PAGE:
There are many national museums and galleries in Ottawa and neighbouring Gatineau. All museums in Ottawa have free admission on Canada Day, July 1, although they are generally very crowded then.
The primary attraction for most visitors is
Parliament Hill is in the middle of downtown Ottawa, overlooking the Ottawa River. Not only is the building a fine example of the Gothic revival style, it makes an excellent starting point to visit all other points of interest in the area.
The Changing of the Guard takes place daily on the lawns of Parliament at 9:00am. The Governor General's guards can also be seen at the Tomb of the Unknown Solider and at Rideau Hall.
Tours of the building are available daily with multiple tours (in both official languages) available at staggered times throughout the day. If you have a group of greater than 10 people, you must make a reservation in advance by calling the reservations office at +1 613 996-0896.
The Centre Block tour is the most popular as it includes inside views of the House of Commons, the Senate, and the newly renovated Library of Parliament. Same-day tickets are free and available on a first-come-first-served basis from 9:00 AM. Pick up your ticket as early as possible to have the best chance of securing a start time that works for you. Tours last from 20 to 60 minutes depending on building activity.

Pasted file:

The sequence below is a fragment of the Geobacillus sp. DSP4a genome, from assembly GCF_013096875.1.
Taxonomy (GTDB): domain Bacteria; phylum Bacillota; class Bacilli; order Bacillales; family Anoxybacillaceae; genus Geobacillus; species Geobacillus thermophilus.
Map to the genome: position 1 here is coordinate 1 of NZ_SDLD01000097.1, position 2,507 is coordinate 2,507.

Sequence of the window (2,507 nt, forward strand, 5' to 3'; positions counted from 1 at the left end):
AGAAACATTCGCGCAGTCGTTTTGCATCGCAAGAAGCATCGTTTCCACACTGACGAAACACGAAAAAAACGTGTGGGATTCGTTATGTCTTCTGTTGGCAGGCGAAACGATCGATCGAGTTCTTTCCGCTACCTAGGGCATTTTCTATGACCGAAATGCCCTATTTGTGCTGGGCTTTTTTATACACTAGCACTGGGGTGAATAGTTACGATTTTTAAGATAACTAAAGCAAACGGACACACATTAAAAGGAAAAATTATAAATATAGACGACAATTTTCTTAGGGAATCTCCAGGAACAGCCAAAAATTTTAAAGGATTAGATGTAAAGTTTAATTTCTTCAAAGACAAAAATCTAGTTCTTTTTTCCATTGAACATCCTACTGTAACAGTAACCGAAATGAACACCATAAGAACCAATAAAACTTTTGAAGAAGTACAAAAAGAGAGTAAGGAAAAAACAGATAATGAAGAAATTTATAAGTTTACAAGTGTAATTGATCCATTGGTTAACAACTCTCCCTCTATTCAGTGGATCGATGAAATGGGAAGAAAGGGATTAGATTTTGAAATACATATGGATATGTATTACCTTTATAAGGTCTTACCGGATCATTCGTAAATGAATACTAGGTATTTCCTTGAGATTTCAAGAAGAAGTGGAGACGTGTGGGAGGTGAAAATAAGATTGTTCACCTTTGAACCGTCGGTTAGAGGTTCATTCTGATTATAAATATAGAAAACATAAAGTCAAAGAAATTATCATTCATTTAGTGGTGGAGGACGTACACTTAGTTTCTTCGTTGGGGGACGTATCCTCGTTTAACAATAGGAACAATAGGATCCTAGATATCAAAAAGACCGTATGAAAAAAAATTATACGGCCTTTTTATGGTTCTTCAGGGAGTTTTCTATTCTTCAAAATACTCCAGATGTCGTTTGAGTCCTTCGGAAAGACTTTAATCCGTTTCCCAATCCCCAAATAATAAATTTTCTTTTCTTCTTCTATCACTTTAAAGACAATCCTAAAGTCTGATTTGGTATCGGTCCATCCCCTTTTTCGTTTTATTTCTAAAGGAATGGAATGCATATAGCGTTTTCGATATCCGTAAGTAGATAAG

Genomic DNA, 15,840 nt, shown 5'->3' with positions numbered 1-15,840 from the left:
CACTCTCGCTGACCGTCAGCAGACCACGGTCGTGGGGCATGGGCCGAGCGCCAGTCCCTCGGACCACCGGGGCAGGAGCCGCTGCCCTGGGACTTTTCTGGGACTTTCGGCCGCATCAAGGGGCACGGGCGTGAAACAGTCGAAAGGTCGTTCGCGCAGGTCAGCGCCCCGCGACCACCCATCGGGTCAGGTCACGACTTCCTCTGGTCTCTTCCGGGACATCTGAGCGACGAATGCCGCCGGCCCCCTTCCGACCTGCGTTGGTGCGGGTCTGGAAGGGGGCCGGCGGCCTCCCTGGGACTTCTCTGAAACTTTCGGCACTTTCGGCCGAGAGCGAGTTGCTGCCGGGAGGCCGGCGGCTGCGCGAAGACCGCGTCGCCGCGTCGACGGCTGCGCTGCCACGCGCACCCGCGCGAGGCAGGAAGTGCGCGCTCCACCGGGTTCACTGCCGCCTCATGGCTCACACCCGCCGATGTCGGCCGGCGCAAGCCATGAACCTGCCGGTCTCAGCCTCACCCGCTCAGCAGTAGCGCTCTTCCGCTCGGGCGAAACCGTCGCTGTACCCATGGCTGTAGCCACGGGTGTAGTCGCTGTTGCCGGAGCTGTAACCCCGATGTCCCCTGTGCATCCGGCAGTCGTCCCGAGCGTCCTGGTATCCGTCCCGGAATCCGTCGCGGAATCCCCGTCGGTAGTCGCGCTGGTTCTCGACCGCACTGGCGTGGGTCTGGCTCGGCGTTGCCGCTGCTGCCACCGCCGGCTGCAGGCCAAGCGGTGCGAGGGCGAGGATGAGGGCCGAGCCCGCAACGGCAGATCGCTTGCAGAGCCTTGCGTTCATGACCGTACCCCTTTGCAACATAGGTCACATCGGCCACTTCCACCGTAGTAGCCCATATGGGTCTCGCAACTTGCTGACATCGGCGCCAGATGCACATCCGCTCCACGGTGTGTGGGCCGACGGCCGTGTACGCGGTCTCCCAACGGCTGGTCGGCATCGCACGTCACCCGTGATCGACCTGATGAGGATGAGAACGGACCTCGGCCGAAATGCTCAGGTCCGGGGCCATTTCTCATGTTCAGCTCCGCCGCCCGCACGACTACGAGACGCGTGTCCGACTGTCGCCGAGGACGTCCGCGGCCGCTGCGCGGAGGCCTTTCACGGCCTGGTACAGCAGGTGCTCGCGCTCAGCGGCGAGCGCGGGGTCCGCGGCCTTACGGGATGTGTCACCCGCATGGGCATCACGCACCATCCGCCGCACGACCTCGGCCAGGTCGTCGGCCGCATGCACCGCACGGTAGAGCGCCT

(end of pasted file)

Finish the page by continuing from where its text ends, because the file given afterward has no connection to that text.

From July 2 to Labour Day (early September), tours of the East Block are also available; tour guides take you through the restored offices of some of the Fathers of Confederation (Sir John A. Macdonald, Sir George-Etienne Cartier, Governor General Lord Dufferin and the original Privy Council Office) explaining the beginnings of the Dominion of Canada while historical characters let you in on the daily lives of Canada's past politicians. Tours last about an hour and free same-day tickets can be picked up at the Info-tent on the Hill by West Block.
If there are no more tickets available, or you have to wait for your time, a fine self-guided walking tour around the grounds of Parliament Hill will keep you busy. Free booklets are available at the visitors' centre.
One of the nicer, unexpected views, looking from the bottom up, can be accessed at the back of the Parliament Buildings—that vantage point also provides a river view of the Canadian Museum of Civilization, across the river in downtown Gatineau (a sector that was formerly the city of Hull).
The walk down from the southwest corner of the Centre Block allows visitors to visit the Hill cats, a group of feral animals housed there by volunteers. Behind the Parliament Buildings at sunset is a sight to remember. You can walk by the Rideau Canal locks (at the east corner) and visit the Bytown Museum at the level of the canal. (No longer available as of January 2013)
The locks divide Parliament Hill from the Fairmont Chateau Laurier, a former railway hotel. This hotel once housed the offices of CBC Radio in Ottawa as well as the studio of well-known portrait photographer Yousuf Karsh. Several framed Karsh photographs are hung in the hotel lounge. His (and his wife's) home suite is now available for guests and displays a small sampling of framed prints on the walls.